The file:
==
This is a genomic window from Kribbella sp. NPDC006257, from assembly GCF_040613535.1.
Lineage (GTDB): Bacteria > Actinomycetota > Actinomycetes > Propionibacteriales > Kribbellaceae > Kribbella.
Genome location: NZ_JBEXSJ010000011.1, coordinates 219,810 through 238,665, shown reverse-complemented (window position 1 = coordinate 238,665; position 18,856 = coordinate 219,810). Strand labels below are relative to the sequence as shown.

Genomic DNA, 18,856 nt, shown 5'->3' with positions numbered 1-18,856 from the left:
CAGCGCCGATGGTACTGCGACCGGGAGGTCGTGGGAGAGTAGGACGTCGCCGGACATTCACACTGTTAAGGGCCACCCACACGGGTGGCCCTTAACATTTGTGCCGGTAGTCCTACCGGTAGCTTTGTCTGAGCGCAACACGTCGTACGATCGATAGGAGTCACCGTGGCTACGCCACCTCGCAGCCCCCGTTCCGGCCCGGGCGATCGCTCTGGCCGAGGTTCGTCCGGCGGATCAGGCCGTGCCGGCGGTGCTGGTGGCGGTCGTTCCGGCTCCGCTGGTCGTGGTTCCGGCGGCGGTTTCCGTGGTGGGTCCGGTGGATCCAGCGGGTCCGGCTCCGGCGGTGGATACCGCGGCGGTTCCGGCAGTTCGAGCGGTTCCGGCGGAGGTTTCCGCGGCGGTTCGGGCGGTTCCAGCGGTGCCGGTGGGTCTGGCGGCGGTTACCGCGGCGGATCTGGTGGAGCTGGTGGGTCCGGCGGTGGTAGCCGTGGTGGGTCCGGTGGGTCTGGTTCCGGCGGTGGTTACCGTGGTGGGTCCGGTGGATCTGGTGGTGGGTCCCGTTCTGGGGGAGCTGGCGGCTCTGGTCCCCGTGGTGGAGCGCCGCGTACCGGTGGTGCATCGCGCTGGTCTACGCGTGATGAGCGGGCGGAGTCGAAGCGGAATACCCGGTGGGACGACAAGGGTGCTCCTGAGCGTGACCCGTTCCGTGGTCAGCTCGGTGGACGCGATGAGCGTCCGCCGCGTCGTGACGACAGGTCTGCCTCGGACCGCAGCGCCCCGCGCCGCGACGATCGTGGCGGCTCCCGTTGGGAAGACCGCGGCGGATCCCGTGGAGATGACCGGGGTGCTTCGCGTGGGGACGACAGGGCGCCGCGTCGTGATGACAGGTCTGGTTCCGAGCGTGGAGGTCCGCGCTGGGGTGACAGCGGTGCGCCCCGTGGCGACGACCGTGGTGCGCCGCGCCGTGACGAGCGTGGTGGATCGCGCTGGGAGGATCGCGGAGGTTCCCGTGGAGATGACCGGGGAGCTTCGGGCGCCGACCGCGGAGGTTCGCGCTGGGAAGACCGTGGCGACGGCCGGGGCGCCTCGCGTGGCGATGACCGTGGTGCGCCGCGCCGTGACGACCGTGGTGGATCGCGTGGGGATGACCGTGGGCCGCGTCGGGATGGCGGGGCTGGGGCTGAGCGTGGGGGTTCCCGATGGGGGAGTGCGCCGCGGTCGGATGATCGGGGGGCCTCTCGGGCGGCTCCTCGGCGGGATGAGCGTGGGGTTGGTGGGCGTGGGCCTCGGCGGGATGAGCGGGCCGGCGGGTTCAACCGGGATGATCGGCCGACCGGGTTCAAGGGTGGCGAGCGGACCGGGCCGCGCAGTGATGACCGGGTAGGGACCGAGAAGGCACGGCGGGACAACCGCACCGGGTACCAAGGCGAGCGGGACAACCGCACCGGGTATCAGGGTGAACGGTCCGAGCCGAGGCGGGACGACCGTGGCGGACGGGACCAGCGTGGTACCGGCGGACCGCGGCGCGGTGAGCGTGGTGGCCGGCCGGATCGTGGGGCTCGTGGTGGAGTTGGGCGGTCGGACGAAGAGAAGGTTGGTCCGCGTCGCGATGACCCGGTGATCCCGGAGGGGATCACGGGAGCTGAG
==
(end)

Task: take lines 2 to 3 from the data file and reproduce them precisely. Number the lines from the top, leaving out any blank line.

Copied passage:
Lineage (GTDB): Bacteria > Actinomycetota > Actinomycetes > Propionibacteriales > Kribbellaceae > Kribbella.
Genome location: NZ_JBEXSJ010000011.1, coordinates 219,810 through 238,665, shown reverse-complemented (window position 1 = coordinate 238,665; position 18,856 = coordinate 219,810). Strand labels below are relative to the sequence as shown.